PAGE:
Saturday, October 19, 2013

Progress and Participation

With the quarter coming to a close, we have been preparing for reflection.  Because grades are based on progress and participation, students have been organizing and polishing artifacts that represent their effort and thinking.

To begin, they will need to prove a commitment to their writer's notebooks.  Specifically, students will participate in one-on-one conferences focusing on these criteria: flexibility and fluency; thoughtfulness; and grammar, usage, mechanics, and spelling.  A notebook that demonstrates flexibility and fluency is one that contains entries that are more than just two or three sentences.  Writing doesn't end abruptly, and ideas are fleshed out.  Likewise, writers should show a willingness to try new ideas, forms, and genres.  If every entry is a soccer narrative, it's time to attempt something new.  On the other hand, assessing thoughtfulness is a little more subjective.  Entries that reveal new insights to the writer's thinking and that are reflective meet this criterion. Thoughtful writing is neither a list, nor a diary entry. Finally, students should consistently employ what they know about good writing.  Sixth grade writers should be able to differentiate between homophones, use correct capitalization, and apply appropriate end punctuation.  Notebooks are not expected to be perfect, but patterns of errors will provide opportunities for additional practice.

Students are expected to actively read assigned texts.  For each, I will ask students to 'notice and note' specific details.  This quarter, they read Roll of Thunder, Hear My Cry by Mildred Taylor.  As part of their interaction with the text, readers needed to annotate for glimpses of Taylor's father, the author's use of thunder, and the marginalization of the Logan family.  Those annotations will serve as tracks of the students' thinking.  Like the writer's notebook, readers will participate in one-on-one conferences with me.  They will be expected to show how they interacted with the text to make meaning, and how their annotations shed light on the author's intentions.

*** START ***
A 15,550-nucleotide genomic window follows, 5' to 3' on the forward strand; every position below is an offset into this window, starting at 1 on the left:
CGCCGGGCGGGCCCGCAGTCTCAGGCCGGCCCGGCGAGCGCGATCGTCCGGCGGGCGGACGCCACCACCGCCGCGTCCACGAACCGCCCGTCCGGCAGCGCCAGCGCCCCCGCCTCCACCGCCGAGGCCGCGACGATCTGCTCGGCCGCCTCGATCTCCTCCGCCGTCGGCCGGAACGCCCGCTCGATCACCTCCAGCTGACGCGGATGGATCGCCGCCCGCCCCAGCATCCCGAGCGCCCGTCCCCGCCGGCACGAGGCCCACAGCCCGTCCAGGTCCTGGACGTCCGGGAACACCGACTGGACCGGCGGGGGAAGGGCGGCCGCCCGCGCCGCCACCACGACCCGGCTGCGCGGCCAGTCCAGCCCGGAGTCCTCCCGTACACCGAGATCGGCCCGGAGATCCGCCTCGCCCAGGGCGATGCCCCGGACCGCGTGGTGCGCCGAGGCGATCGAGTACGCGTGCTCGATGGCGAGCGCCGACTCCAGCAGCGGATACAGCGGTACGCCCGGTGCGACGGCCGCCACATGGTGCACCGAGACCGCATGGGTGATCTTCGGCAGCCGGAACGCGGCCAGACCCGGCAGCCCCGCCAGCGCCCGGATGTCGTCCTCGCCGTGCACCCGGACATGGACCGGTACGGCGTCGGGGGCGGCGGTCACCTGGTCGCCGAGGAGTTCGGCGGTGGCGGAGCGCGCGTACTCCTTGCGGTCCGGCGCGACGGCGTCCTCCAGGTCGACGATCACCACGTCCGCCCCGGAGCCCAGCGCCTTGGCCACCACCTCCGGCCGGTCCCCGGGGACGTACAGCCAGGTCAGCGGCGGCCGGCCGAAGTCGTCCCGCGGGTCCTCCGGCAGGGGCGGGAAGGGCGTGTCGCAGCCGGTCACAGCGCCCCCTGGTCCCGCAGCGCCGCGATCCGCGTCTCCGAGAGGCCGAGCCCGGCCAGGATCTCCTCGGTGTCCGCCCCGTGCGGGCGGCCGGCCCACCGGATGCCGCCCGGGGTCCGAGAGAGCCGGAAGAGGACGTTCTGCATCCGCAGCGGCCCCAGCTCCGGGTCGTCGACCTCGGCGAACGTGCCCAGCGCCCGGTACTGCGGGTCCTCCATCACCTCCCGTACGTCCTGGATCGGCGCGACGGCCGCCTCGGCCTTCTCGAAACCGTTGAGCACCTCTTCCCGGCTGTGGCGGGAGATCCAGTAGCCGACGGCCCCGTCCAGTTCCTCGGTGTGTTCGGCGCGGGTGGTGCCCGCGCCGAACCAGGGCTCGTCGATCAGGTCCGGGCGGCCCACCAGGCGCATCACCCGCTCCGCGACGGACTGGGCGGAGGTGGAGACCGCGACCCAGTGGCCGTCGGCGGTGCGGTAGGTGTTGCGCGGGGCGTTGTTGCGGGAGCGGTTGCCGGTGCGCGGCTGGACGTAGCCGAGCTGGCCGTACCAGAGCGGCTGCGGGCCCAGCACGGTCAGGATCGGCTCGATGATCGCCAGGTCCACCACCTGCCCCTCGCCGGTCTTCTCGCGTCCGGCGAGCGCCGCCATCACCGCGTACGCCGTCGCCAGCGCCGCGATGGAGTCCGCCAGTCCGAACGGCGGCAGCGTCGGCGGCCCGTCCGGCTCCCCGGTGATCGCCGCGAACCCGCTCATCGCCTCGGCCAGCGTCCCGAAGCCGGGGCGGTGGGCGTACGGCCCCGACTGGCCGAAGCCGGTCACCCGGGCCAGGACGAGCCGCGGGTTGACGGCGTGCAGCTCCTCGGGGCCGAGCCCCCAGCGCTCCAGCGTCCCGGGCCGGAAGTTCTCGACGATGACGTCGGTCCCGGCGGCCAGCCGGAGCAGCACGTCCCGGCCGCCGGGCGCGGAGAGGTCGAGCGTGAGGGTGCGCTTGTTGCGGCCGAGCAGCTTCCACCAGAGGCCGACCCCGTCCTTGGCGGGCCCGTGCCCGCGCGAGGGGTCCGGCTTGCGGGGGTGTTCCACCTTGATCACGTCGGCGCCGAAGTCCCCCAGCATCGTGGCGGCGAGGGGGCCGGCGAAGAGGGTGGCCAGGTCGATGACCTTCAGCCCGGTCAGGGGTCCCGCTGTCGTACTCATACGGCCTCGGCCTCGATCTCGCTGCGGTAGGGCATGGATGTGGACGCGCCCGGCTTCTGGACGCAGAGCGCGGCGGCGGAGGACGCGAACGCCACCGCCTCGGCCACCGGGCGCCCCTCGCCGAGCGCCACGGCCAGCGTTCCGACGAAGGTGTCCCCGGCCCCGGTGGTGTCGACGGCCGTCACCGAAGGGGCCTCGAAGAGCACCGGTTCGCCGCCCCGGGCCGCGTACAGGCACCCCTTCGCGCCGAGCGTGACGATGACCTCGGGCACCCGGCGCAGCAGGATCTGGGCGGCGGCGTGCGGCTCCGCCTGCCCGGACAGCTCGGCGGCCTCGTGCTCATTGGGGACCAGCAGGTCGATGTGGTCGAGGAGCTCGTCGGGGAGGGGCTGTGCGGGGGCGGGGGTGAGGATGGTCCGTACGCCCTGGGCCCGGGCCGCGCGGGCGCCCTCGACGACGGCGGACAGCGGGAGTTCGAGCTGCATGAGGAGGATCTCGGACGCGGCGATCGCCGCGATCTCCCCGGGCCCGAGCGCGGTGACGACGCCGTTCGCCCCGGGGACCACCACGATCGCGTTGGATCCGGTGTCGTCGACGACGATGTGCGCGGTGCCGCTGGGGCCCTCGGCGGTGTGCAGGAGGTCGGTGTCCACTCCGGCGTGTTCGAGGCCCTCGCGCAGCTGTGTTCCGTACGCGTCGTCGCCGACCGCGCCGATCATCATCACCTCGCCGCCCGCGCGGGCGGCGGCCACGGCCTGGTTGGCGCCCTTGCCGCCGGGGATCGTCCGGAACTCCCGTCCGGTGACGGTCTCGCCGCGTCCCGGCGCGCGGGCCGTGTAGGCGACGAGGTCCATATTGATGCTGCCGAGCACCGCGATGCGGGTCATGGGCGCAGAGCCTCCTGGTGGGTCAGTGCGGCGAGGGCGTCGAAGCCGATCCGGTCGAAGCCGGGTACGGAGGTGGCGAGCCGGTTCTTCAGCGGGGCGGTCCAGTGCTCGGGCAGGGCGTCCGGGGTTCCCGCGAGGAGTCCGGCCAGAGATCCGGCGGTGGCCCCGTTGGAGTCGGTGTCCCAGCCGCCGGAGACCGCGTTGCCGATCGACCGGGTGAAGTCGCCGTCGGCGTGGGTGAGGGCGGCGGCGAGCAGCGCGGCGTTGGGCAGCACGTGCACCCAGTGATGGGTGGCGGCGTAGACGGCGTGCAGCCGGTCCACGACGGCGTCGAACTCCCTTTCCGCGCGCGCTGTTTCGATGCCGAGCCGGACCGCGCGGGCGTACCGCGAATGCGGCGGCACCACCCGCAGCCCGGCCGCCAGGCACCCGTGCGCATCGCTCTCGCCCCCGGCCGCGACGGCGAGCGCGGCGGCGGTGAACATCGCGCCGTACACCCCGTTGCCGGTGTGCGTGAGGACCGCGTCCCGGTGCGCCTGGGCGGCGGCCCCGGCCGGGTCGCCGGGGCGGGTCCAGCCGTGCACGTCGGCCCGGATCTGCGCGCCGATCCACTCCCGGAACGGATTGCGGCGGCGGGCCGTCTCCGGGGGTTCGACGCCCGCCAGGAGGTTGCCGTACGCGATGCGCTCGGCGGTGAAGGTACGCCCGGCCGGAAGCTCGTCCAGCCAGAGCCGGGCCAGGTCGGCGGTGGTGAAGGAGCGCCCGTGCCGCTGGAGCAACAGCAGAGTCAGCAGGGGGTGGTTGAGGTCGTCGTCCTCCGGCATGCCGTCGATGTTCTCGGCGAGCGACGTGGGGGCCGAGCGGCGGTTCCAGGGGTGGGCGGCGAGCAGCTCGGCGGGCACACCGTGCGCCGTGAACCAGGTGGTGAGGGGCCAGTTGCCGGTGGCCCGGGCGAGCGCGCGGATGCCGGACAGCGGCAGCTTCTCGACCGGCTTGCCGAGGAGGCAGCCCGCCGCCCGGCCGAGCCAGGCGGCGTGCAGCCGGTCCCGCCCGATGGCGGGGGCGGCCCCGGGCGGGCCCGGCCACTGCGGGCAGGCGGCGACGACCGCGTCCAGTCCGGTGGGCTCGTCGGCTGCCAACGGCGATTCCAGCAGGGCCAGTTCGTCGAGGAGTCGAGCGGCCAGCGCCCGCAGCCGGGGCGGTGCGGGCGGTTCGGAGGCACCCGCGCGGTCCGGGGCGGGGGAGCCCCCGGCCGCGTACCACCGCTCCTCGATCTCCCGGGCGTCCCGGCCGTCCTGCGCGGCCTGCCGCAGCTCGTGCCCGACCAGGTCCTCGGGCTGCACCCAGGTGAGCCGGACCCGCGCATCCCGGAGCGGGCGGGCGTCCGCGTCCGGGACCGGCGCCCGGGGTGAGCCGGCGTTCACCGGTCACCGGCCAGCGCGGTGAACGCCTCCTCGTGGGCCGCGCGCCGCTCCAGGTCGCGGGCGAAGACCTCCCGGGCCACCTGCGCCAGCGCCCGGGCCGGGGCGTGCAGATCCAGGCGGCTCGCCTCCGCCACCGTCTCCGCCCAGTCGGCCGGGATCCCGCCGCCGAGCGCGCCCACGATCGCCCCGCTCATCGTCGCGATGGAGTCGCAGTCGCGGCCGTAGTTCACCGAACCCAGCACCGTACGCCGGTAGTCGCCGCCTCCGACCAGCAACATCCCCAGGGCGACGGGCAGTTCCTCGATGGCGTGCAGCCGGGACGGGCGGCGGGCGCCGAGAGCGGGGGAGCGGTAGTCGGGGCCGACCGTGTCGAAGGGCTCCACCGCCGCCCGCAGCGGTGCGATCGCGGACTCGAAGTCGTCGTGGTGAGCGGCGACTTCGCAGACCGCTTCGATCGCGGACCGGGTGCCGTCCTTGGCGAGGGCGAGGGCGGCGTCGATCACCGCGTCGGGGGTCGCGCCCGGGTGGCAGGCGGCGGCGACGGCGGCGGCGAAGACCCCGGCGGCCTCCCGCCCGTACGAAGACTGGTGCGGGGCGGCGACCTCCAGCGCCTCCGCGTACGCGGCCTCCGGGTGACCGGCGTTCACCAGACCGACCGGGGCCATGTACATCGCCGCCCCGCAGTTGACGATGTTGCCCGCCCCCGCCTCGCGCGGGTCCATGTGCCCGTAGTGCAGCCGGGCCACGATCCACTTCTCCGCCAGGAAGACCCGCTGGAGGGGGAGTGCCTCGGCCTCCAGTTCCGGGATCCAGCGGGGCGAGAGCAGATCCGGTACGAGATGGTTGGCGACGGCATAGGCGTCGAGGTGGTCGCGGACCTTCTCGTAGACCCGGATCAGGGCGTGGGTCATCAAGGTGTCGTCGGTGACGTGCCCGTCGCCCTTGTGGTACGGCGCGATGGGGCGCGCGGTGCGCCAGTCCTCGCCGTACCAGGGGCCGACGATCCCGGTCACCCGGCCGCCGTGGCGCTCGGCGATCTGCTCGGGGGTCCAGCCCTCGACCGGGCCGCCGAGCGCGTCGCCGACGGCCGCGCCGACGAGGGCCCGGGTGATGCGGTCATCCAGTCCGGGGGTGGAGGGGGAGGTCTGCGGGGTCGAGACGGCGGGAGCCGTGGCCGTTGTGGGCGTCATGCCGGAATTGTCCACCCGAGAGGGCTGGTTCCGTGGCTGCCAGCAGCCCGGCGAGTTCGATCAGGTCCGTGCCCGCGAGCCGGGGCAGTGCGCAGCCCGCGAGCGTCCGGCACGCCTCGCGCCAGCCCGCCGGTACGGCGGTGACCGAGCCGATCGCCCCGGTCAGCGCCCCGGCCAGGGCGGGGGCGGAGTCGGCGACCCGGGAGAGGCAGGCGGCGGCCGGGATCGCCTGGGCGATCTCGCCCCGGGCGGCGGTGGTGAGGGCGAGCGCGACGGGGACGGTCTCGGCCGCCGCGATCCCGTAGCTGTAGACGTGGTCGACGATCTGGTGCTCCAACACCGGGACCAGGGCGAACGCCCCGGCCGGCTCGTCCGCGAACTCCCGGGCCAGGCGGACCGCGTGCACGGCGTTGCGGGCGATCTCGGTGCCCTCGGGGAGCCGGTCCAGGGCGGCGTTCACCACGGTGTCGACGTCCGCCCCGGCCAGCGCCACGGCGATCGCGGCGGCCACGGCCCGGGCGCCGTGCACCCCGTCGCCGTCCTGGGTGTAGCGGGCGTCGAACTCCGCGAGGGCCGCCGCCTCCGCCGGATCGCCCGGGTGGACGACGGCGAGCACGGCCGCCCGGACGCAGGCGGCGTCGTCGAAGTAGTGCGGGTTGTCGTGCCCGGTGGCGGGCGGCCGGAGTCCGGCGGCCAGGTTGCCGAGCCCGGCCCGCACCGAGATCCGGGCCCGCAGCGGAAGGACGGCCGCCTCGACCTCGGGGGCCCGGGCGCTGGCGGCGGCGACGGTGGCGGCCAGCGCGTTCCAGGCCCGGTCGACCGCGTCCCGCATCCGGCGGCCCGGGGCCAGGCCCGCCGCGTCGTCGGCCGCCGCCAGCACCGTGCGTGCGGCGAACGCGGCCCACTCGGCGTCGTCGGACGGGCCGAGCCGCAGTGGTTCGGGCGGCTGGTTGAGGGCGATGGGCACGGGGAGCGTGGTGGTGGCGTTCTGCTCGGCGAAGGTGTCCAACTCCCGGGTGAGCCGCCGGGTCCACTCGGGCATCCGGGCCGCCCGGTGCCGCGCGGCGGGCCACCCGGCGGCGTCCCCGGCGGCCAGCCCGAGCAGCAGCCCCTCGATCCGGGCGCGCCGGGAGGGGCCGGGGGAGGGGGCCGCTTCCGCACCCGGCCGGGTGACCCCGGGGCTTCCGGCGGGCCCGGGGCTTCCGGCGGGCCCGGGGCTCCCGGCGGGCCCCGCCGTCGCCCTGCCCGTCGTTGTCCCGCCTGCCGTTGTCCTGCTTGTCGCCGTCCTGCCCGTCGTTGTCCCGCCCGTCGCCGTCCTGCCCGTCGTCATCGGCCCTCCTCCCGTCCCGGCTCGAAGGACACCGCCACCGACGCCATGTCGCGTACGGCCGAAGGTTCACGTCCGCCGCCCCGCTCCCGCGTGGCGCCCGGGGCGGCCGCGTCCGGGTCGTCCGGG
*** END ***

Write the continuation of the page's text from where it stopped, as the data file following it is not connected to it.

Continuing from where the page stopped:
Next week promises to be a reflective one as we work together to construct a picture of individual growth and participation.

photo credit: Amir Kuckovic via photopin cc

Friday, October 11, 2013

Simulating Reality

Students were buying and selling cotton last week in an activity designed to simulate the challenges faced by sharecropping farmers in the 1930s.  As a supplement to reading Roll of Thunder, Hear My Cry, the sharecropping simulation provides students with a firsthand experience of what it feels like to struggle and stress over financial decisions.  At the same time, they can begin to look more critically at the power structures that were in place during the setting of the novel.  While the protagonists, the Logan's, were not sharecroppers, many of their less fortunate neighbors had no other choice.  A relatively common practice in the post-Civil War South, sharecropping gave white landowners a way to reestablish a cheap labor source.  Simply put, tenant farmers rented land in exchange for a share of the crop. Unfortunately, a cycle of high interest loans and exorbitant rent (frequently as high as 50% of the total crop yield) took advantage of underprivileged blacks and whites, and many became attached to the land for life.  While sharecropping like this is no longer acceptable in the United States, agriculture is still a challenging business.  Today's farmers have a tough row to hoe.  Unexpected spikes in cost, unpredictable weather, and a fickle demand name a few.

It is my hope that as students make some tough choices, they will begin to empathize with those tenant farmers as well as appreciate the difficulties that were endured.  Kids will determine what seed to buy based on its current price, and they will be at the whim of the market come harvest time.  Mother Nature will throw in a few cruel tricks, and the plow might not make it this season. Additionally, students will need to weigh the pros and cons of securing a loan.  By making choices like those families did not so long ago, kids may understand why sharecropping has often been called "slavery by another name."

 photo credit: scismgenie via photopin cc

Wednesday, October 2, 2013

Racing Sausages and Gummy Worms

It proved to be an absolutely beautiful afternoon as the whole school assembled on the Ken Laird Field to cheer on the home teams this afternoon.  Thirteen original cheers, beginning with a catchy SK hurrah and ending with a Harlem Shake performance by the seniors, launched the Homecoming 2013 Pep Rally.  The excitement crescendoed as the division heads competed in an unexpected gummy worm eating contest! Pie plates were filled with whipped cream and gummy worms, participants were given towels and shirts, and the messy challenge commenced. While Mrs. Nosbusch may not have come in first, she was certainly a winner in the eyes of the Middle School. Surprises were to be found around Willie's Corner, as the Klement's Famous Racing Sausages made their way to the field amidst a crowd reaction befitting an appearance made by Justin Bieber.  After watching the sausages race, Willie the Wildcat threw down the gauntlet.  In an unprecedented athletic event at USM, Willie raced the sausages, emerged victorious, and capped off an amazing pep rally.  Go Wildcats!

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